Agrin is the key inducer of postsynaptic differentiations at the neuromuscular junction. The multidomain heparan sulfate proteoglycan is mediating via its N-terminal segment the interaction with laminin, whereas the C-terminal portion is responsible for Dystroglycan binding and clustering of the Acetylcholine receptor. Matrix metalloproteinases (MMP) are known to play essential roles in matrix remodeling, degradation and regulation of extracellular signaling networks.
Site-specific processing of Agrin provides key insight into regulatory effects of Matrix metalloproteinases (MMPs). Here, we present a detailed study of agrin processing by different MMPs together with a molecular understanding of binding and cleavage at both terminal fragments. The data suggest for a regulatory effect of MMP cleavage at particularly important functional sites of agrin. Cleave of agrin abolishes the agrin-laminin complex formation and the Acetylcholine receptor clustering at the neuromuscular junction.
Agrin is a target of specific MMP processing resulting in agrin subfragments with different regulatory activities. MMP processing is a powerful tool to regulate extracellular signaling networks.
Citation: Patel TR, Butler G, McFarlane A, Xie I, Overall CM, Stetefeld J (2012) Site Specific Cleavage Mediated by MMPs Regulates Function of Agrin. PLoS ONE 7(9): e43669. doi:10.1371/journal.pone.0043669
Editor: Shu-min Duan, Zhejiang University School of Medicine, China
Received: April 13, 2012; Accepted: July 23, 2012; Published: September 11, 2012
Copyright: © Patel et al. This is an open-access article distributed under the terms of the Creative Commons Attribution License, which permits unrestricted use, distribution, and reproduction in any medium, provided the original author and source are credited.
Funding: This work was supported by an Operating Grant from the Canadian Institute of Health Research (CIHR) and the Manitoba Institute of Child Health. TRP is a CIHR postdoctoral fellow and JS is a Canada Research Chair in Structural Biology. The funders had no role in study design, data collection and analysis, decision to publish, or preparation of the manuscript.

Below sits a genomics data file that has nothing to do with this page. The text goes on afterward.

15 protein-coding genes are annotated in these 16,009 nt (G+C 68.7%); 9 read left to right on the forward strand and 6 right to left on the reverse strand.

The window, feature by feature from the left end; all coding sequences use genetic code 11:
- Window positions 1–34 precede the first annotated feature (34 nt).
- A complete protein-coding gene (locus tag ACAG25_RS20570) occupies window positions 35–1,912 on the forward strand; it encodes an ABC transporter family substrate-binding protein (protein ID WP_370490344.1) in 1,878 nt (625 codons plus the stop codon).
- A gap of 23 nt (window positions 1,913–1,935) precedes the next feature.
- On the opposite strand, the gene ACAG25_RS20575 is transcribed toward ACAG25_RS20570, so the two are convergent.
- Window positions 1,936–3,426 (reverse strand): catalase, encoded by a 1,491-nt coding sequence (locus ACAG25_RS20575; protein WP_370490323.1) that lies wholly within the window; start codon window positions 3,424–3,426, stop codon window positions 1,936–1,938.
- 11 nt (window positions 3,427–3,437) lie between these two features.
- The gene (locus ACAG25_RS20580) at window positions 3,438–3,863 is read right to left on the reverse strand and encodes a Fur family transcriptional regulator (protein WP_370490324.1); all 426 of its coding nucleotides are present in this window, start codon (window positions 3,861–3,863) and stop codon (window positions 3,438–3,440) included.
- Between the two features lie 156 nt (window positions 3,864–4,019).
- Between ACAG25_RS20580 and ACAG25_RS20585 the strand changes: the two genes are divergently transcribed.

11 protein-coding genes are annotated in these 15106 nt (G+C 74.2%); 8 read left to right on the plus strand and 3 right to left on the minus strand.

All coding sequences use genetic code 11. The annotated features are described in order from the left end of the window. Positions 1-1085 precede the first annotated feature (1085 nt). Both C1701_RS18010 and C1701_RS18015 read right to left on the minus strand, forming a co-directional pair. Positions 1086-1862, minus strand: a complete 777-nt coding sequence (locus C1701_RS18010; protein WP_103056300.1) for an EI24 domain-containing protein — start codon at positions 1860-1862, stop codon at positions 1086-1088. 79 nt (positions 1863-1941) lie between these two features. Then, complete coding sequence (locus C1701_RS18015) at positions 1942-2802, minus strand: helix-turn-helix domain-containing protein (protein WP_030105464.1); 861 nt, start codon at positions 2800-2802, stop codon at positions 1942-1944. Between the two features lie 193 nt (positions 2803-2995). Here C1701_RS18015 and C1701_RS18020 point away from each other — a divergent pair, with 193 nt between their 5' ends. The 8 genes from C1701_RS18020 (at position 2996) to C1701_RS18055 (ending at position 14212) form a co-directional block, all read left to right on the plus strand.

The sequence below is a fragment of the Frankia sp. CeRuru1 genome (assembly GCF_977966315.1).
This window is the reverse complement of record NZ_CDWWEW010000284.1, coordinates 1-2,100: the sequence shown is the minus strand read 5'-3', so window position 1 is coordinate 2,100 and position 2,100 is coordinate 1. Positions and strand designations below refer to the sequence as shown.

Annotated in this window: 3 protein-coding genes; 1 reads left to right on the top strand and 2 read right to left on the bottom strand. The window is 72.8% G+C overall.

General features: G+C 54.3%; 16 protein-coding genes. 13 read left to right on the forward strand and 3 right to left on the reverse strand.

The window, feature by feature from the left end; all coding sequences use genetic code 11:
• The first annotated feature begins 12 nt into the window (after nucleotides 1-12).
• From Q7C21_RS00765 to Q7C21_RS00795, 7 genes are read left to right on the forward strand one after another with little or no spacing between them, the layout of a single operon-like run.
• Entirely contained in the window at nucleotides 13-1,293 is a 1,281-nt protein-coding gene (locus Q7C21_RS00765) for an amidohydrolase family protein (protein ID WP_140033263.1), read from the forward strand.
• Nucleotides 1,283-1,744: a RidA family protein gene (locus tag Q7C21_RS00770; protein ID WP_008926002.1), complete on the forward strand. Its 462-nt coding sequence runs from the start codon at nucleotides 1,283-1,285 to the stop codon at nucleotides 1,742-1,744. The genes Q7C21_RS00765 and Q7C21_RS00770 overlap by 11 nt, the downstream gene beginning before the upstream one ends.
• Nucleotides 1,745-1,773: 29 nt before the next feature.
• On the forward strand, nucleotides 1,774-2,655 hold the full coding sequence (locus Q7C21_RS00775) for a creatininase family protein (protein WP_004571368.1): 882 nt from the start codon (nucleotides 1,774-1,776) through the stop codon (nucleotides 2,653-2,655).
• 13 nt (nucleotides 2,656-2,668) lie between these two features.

Competing interests: The authors have declared that no competing interests exist.
Agrin is a heparan sulfate proteoglycan best known for its function to induce and maintain postsynaptic specializations at the neuromuscular junction (NMJ), the clustering of antigen-specific T cell receptors at the I-synapse and the promotion of axon outgrowth in the central nervous system (CNS) . The gene encoding agrin undergoes alternative mRNA splicing at several sites, resulting in protein isoforms that differ in expression, localization and function . Agrin induces the aggregation of acetylcholine receptors (AChRs) via LRP4 mediated binding on the postsynaptic membranes of muscle cells, at sites juxtaposed to the presynaptic nerve terminals . These specializations ensure an efficient and timely response of the muscle to the neurotransmitter acetylcholine that is released from the nerve into the synaptic cleft.
Agrin is a multidomain mosaic protein with key functional sites at the very N –and C-terminus. The agrin - laminin interaction is required for the localization of agrin to the synaptic basal lamina as well as other basement membranes. The high-affinity interaction of agrin with the coiled-coil domain of laminin is mediated by the N-terminal agrin (NtA) domain , . Structural studies of the NtA revealed an oligosaccharide/oligonucleotide-binding fold (OB-fold) with several possible sites for interaction with different ligands . A structurally-guided site-directed mutagenesis approach to map the laminin-binding site of NtA has facilitated the development of a model in which the NtA globular β-barrel and the laminin fibrillar coiled coil form a hetero-tetrameric coiled coil that results in a very tight non-covalent complex , . Induction of AChR clustering at the muscle cell surface by agrin is mediated via its C-terminal G3 domain—clustering in vitro and in vivo requires specific inserts of 8, 11 or 19 residues at the B splice site within the G3 domain and the presence of calcium. Another function of agrin is the binding to α-dystroglycan (α-DG), a peripheral membrane protein that is tightly associated with the transmembrane β-dystroglycan derived from a common precursor protein by posttranslational cleavage. Binding of agrin to α-DG requires both the G2 and G3 domains and is Ca2+ -dependent.